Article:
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Russ Norman

A dedicated Canadian proponent of homebuilt aircraft

By Gord McNulty

This article is reprinted from the CAHS Journal, Volume 41, Number 1, Spring 2003.

Like many members of the CAHS, Russell G.Norman of Hamilton "caught the aeroplane bug early" and has never been cured. Best known for his lifelong accomplishments and keen interest in homebuilt aircraft, Russ has enjoyed a remarkable career in aviation, spanning more than 50 years. To describe Russ as a versatile aircraft owner, pilot and skilled Mr Fix-It around aeroplanes is an understatement.

russ norman

Russ Norman brings his EAA Biplane, CF-RFG, in tight for the capable camera of the author's late father, J. McNULTY. 

Russ has flown more than 40 different types of aircraft, including six gliders in the 50s. He has owned different types, including his latest pride and joy, a beautiful all-metal Bushby Mustang II homebuilt. Russ, CAHS member 608, played a prominent role in the growth of homebuilt aviation with the Experimental Aircraft Association (EAA) after the Second World War. In fact, he made history. Flying his EAA Biplane CF-RFG, Russ made the cover of EAA's May 1965 Sport Aviation magazine in a Jack McNulty air-to-air photograph. It was the first time a Canadian pilot and aircraft had been given this prestigious recognition. Russ also has the distinction of having attended every EAA annual fly-in convention since 1958.

If there is a secret to his natural affinity for aviation, it lies in his exceptional mechanical aptitude and a facility for working with his hands. Russ has a confidence and a knack for adapting to changing circumstances that have carried him through many challenges, including the loss of his job in the cancellation of the Arrow at A.V. Roe Canada, and the occasional dicey moment in the air when things didn't follow the script.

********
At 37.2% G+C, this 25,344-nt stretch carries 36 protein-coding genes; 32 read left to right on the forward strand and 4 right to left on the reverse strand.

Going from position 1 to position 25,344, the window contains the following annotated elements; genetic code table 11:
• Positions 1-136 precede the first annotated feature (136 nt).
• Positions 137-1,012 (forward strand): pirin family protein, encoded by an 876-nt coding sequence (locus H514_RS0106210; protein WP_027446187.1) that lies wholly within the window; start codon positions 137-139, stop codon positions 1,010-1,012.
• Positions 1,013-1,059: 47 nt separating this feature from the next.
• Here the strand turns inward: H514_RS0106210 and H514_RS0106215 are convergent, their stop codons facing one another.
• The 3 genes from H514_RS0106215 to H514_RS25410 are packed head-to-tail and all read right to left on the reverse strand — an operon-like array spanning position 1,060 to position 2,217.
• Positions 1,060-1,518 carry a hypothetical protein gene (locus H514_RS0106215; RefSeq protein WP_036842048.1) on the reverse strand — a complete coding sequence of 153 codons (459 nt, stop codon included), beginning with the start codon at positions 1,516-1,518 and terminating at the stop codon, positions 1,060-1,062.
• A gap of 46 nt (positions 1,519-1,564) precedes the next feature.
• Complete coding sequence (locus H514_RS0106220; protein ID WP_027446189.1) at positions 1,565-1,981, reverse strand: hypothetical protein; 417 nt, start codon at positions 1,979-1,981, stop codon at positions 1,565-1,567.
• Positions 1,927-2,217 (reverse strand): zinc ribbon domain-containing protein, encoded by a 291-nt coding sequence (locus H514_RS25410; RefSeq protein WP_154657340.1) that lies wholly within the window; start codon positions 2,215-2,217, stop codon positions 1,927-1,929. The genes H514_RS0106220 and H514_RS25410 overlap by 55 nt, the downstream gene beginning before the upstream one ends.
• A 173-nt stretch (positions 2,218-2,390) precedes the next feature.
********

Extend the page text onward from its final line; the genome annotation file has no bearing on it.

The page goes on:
Born in Burlington in 1928, Russ was raised in Hamilton. He recalled that he "always wanted to be a flyer." His first recollection of aeroplanes was at the old Hamilton Municipal Airport in east-end Hamilton, officially opened on 6 June 1929. Russ became involved in Junior Air Cadets, which operated out of a church. They met once a week, and built model aeroplanes. Cadet Norman won an award. It turned out to be his first flight, a ride in a J-3, CF-BUG, flown by a chap named Ernie Guzzo. The date was 11 February 1943.

Russ subsequently took the sheet-metal course at Hamilton Technical Institute. A school friend, Roy Byrne, had been flying out of the Cub Flying School at the airport. In 1946, he took Russ to the airport to get acquainted with the school. On 1 December 1946, Russ enjoyed his first instructional flight in a J-3, CF-EFO, flown by Frank Hawkridge. Russ had four hours and 45 minutes of dual instruction before his first solo flight, in a J-3, CF-EEO, on 29 March 1947. He acquired his licence on 11 December 1948, on a Cub L4B (Observer) CF-EGO, then began to check out on various aircraft including a Fleet Canuck, CF-DPX, and a PA-11 Cub Special CF-FTE. In May 1949, after the Cub Flying School folded, Russ went to Peninsula Air Services, also based at the airport. Peninsula had various Piper aircraft, from the J-3 to the PA-12 Super Cruiser, Cessnas, Cornells and other aircraft. Russ checked out on a J-3 on floats, (out of the Hamilton Sky Harbour Air Services seaplane base) two PA-12s, CF-EUX and FIB; and a Tiger Moth.